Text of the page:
UKGC CEO “Not Convinced” by BGC Black-Market Claims
The CEO of the UK Gambling Commission believes the Betting and Gaming Council’s claims that consumers will use unlicensed operators if regulations are tightened are exaggerated. Neil McArthur states he is “not convinced” by BGC’s argument.
Neil McArthur has downplayed concerns that further regulation of the UK gambling industry would lead to consumers switching to offshore unregulated gambling companies. The UK Gambling Commission (UKGC) CEO has written to the Gambling Related Harm All-Party Parliamentary Group (APPG) to dispute a report commissioned by the Betting and Gaming Council (BGC). The report claims the UK’s unlicenced gambling market attracts 200,000 gamblers per year and is worth £1.4bn.
McArthur claims the report, which was authored by PricewaterhouseCoopers and released in November, was “not consistent” with the regulator’s data.
To back up his claim, McArthur revealed that the Gambling Commission had received 26,212 enquiries at its contact centre in 2020, with just 182 relating to illegal online gambling. This number works out at less than 1% of queries (0.69%).
Reason for contacting UKGC and number of queries:
- Allowing GB custom – 92 queries
- M&A – 28 queries
- Refusal to payout – 20 queries
- SE issue – 10 queries
- GAMSTOP – 9 queries
- Unable to withdraw – 8 queries
- Social media bingo – 3 queries
- Fraudulent UKGC licence – 3 queries
- Gambling linked to gaming – 2 queries
- Unlicensed software supplier – 1 query
- Unlicensed iOS app – 1 query
- Not relevant – 1 query
- HMRC enquiry – 1 query
- Enquiry concerning licence – 1 query
- Clone website – 1 query
- Charge for tipster services – 1 query
Directly referencing the PwC report, the Commission stated that while they welcome independent research, it should be “treated cautiously” and reaffirmed their stance that any evidence of an increase in illegal online gambling in the UK is being overstated.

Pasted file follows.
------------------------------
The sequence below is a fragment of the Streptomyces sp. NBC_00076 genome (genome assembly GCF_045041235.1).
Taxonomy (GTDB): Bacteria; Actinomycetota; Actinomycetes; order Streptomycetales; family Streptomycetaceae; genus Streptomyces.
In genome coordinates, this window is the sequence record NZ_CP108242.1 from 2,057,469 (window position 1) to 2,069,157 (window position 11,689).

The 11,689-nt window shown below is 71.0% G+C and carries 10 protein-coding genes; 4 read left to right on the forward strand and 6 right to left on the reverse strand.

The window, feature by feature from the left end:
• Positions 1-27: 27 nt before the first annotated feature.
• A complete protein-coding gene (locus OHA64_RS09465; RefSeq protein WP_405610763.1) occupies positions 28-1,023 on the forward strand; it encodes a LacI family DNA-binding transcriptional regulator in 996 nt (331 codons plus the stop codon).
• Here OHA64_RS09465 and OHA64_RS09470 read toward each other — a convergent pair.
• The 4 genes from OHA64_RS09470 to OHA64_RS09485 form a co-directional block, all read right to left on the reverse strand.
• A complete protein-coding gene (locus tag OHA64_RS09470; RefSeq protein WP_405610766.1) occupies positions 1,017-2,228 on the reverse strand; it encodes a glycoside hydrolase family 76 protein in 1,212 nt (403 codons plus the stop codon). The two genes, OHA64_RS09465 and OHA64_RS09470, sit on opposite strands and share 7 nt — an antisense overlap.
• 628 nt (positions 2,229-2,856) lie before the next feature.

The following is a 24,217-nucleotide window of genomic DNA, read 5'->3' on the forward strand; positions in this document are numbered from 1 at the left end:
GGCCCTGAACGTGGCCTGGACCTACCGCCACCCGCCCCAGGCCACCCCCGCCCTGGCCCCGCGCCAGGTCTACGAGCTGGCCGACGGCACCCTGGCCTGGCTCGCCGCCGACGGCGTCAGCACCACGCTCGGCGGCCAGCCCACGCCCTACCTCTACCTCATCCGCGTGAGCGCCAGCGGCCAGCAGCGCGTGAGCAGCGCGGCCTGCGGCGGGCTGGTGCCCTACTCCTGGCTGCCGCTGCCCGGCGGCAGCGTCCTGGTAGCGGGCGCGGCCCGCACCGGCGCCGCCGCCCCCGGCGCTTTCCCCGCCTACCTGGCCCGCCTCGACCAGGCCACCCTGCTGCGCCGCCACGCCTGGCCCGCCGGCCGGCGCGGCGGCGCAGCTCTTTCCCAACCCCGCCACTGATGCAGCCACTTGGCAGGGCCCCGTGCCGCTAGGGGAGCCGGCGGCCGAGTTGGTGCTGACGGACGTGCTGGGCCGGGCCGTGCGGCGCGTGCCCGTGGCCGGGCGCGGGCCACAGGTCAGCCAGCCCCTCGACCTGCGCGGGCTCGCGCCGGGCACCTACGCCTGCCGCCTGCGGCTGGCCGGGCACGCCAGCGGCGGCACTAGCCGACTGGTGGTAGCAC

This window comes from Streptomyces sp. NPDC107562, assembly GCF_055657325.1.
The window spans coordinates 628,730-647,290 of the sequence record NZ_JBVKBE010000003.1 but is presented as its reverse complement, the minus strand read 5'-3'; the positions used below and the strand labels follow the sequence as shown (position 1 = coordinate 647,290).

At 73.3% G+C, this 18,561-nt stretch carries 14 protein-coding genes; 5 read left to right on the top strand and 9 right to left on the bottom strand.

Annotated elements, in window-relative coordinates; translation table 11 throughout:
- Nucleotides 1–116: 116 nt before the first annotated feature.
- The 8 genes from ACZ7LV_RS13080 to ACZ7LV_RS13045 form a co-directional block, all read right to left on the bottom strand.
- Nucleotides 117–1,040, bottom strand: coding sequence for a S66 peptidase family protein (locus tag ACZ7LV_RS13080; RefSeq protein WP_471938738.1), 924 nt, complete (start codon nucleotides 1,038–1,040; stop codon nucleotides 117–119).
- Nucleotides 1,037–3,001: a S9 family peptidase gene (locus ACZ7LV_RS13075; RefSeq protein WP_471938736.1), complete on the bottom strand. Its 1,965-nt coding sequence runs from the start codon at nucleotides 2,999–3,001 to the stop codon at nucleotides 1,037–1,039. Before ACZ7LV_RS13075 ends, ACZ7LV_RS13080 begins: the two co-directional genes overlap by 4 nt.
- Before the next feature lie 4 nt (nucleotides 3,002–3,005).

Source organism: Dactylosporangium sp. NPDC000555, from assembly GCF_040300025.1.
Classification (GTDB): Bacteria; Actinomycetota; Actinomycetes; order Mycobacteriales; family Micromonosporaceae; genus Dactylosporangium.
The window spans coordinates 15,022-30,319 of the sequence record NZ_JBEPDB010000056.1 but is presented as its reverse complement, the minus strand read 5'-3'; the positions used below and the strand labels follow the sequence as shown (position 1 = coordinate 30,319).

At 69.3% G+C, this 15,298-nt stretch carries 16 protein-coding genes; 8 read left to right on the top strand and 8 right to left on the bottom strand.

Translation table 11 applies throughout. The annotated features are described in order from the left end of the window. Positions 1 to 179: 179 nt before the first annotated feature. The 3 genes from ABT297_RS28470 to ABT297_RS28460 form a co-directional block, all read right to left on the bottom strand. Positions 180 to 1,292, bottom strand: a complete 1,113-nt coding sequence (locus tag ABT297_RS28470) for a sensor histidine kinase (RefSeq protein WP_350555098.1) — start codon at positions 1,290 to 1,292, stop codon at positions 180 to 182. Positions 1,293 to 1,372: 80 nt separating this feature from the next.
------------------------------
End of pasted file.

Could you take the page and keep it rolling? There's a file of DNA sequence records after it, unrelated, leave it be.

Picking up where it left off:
McArthur wrote: “Their methodology makes clear they had to use data from August 2018 which indicates traffic to websites but does not differentiate whether that was by consumers or reflective of the vast amount of automated transactions that bots and other system tools conduct,”
“While we are concerned about the issues described above and take action to protect consumers, we need to point out that our data indicates that scale of illegal market is stable.
“We know that licensed operators and their trade bodies are concerned about the impact of the illegal market, but our own evidence suggests that the impact may be being exaggerated.
“In any event, we are not convinced by the argument that suggests that raising standards in the licensed market will prompt consumers to gamble with illegal operators,” he added.
BGC’s Michael Dugher suggested that any increased action taken against licenced operators would have consequences in a press release on their website. One of these consequences would be to drive the growth of the unlicensed market.
McArthur replied to this statement, saying: “While this data shows that there are threats from illegal gambling for GB consumers, the scale of the threat needs to be kept in proportion, despite recent media reports and reports from consultants paid for by the industry, and should not distract from the need to continue to drive up standards and make gambling safer in the regulated market,” McArthur explained.
Campaign group Gambling With Lives agreed with the Gambling Commission and accused the BGC of “scaremongering”.